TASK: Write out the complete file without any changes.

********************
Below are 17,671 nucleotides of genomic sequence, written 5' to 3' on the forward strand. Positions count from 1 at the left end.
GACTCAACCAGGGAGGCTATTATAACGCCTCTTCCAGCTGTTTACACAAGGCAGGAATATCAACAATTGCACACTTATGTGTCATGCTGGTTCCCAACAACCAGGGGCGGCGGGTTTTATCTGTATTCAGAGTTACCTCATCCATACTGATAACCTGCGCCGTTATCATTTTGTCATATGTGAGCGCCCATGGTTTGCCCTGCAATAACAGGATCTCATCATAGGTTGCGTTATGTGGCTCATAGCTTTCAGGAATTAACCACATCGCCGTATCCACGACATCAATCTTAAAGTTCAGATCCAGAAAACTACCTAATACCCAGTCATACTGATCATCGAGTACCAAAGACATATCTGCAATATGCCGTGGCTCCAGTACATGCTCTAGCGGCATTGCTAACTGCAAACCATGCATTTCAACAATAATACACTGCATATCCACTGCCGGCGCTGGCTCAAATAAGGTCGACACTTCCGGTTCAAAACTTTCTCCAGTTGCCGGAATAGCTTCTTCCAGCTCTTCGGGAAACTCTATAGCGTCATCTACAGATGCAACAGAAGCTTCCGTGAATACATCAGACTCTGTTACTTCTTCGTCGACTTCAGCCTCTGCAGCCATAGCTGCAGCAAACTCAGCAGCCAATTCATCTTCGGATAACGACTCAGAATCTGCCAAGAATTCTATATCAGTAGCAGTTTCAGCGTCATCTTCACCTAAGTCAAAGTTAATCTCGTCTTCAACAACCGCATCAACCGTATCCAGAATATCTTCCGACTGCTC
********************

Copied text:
Below are 17,671 nucleotides of genomic sequence, written 5' to 3' on the forward strand. Positions count from 1 at the left end.
GACTCAACCAGGGAGGCTATTATAACGCCTCTTCCAGCTGTTTACACAAGGCAGGAATATCAACAATTGCACACTTATGTGTCATGCTGGTTCCCAACAACCAGGGGCGGCGGGTTTTATCTGTATTCAGAGTTACCTCATCCATACTGATAACCTGCGCCGTTATCATTTTGTCATATGTGAGCGCCCATGGTTTGCCCTGCAATAACAGGATCTCATCATAGGTTGCGTTATGTGGCTCATAGCTTTCAGGAATTAACCACATCGCCGTATCCACGACATCAATCTTAAAGTTCAGATCCAGAAAACTACCTAATACCCAGTCATACTGATCATCGAGTACCAAAGACATATCTGCAATATGCCGTGGCTCCAGTACATGCTCTAGCGGCATTGCTAACTGCAAACCATGCATTTCAACAATAATACACTGCATATCCACTGCCGGCGCTGGCTCAAATAAGGTCGACACTTCCGGTTCAAAACTTTCTCCAGTTGCCGGAATAGCTTCTTCCAGCTCTTCGGGAAACTCTATAGCGTCATCTACAGATGCAACAGAAGCTTCCGTGAATACATCAGACTCTGTTACTTCTTCGTCGACTTCAGCCTCTGCAGCCATAGCTGCAGCAAACTCAGCAGCCAATTCATCTTCGGATAACGACTCAGAATCTGCCAAGAATTCTATATCAGTAGCAGTTTCAGCGTCATCTTCACCTAAGTCAAAGTTAATCTCGTCTTCAACAACCGCATCAACCGTATCCAGAATATCTTCCGACTGCTC